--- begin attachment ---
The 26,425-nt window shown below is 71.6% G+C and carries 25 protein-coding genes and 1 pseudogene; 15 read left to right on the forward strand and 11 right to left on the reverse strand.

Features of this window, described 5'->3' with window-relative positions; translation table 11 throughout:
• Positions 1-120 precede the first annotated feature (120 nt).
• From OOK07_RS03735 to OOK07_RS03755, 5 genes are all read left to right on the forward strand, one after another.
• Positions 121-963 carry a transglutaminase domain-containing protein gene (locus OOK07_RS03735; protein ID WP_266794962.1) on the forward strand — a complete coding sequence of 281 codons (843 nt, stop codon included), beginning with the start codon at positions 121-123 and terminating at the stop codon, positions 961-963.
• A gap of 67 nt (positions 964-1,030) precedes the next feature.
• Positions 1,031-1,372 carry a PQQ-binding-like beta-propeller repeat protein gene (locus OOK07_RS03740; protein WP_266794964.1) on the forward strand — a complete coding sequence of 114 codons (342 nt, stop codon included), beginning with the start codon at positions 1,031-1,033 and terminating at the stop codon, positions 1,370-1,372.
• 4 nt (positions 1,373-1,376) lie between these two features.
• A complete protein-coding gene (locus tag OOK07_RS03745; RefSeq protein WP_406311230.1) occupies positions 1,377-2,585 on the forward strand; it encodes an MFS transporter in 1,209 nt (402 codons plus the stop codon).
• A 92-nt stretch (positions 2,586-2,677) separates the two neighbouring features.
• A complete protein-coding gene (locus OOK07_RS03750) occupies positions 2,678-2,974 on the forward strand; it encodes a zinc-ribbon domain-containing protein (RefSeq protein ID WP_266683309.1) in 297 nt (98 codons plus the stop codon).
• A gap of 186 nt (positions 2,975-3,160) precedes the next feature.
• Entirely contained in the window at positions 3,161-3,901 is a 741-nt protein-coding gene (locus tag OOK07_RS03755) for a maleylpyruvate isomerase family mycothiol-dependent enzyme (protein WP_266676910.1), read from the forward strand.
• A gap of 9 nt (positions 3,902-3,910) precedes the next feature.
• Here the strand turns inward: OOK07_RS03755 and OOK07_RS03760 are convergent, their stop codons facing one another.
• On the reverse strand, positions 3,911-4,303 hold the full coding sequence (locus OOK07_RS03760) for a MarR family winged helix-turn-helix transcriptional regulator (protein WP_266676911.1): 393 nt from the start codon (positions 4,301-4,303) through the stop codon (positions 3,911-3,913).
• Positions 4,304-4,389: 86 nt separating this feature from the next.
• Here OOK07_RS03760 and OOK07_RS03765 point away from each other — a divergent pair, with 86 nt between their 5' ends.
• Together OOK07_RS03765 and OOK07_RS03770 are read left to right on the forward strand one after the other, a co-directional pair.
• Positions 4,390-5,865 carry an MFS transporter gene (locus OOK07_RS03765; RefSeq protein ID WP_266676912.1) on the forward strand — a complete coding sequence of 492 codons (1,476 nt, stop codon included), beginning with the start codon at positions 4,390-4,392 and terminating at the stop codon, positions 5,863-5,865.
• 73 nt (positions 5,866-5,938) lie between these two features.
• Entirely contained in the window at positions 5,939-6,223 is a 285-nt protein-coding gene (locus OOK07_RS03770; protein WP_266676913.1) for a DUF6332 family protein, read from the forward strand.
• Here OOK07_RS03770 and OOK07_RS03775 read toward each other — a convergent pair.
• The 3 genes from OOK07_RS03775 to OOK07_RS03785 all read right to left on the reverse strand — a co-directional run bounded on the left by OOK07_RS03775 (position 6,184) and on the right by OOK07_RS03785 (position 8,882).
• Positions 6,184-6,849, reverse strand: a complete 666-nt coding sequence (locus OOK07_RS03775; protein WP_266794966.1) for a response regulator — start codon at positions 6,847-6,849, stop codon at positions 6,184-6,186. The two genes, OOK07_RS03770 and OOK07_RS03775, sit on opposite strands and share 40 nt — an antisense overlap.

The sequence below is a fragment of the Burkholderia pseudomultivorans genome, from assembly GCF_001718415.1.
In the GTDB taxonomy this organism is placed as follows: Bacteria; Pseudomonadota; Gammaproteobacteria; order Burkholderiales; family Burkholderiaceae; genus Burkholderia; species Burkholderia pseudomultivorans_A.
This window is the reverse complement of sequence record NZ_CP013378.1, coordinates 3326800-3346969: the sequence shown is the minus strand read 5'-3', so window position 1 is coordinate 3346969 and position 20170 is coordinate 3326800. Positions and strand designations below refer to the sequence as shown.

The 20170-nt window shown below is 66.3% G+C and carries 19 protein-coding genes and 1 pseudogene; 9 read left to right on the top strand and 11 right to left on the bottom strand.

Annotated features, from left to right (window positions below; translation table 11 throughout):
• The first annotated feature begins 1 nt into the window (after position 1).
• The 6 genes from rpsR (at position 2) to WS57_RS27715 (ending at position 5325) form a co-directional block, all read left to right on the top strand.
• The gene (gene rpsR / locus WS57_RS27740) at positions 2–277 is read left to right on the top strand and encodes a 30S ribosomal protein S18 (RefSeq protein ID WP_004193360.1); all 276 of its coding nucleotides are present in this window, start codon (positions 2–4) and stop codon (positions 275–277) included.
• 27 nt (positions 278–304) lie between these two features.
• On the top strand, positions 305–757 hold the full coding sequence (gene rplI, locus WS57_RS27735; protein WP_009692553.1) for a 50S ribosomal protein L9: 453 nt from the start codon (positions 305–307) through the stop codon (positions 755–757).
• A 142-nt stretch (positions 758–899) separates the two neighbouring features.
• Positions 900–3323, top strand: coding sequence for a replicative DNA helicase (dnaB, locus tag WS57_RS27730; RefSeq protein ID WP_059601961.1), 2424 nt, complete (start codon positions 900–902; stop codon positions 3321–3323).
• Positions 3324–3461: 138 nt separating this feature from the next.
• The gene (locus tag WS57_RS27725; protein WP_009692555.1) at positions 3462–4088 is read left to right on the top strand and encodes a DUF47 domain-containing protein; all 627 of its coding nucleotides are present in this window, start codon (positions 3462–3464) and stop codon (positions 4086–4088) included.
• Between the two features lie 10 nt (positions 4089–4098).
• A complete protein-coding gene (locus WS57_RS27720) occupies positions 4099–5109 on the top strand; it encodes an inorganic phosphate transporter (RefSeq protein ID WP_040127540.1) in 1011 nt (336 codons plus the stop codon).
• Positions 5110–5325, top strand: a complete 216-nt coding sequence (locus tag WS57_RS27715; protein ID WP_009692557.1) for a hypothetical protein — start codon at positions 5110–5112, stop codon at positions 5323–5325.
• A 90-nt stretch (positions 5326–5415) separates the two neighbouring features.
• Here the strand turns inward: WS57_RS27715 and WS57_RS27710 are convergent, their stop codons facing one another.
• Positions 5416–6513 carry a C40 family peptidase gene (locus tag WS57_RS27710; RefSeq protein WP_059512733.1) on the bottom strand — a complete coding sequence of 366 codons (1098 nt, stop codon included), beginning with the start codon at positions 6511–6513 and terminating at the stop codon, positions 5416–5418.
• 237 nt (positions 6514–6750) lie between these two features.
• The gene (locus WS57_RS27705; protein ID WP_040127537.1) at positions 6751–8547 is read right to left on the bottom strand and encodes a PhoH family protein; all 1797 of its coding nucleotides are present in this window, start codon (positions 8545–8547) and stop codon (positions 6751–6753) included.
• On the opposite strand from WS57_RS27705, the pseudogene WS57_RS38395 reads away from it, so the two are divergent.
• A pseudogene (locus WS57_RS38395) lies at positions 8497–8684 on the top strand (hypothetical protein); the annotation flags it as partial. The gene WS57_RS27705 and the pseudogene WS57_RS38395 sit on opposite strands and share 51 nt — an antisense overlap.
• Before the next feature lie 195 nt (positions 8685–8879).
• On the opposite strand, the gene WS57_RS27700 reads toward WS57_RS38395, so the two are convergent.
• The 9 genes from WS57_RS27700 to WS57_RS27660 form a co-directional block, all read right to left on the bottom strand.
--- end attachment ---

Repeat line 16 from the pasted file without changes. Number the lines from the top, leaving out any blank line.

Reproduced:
• On the reverse strand, positions 3,911-4,303 hold the full coding sequence (locus OOK07_RS03760) for a MarR family winged helix-turn-helix transcriptional regulator (protein WP_266676911.1): 393 nt from the start codon (positions 4,301-4,303) through the stop codon (positions 3,911-3,913).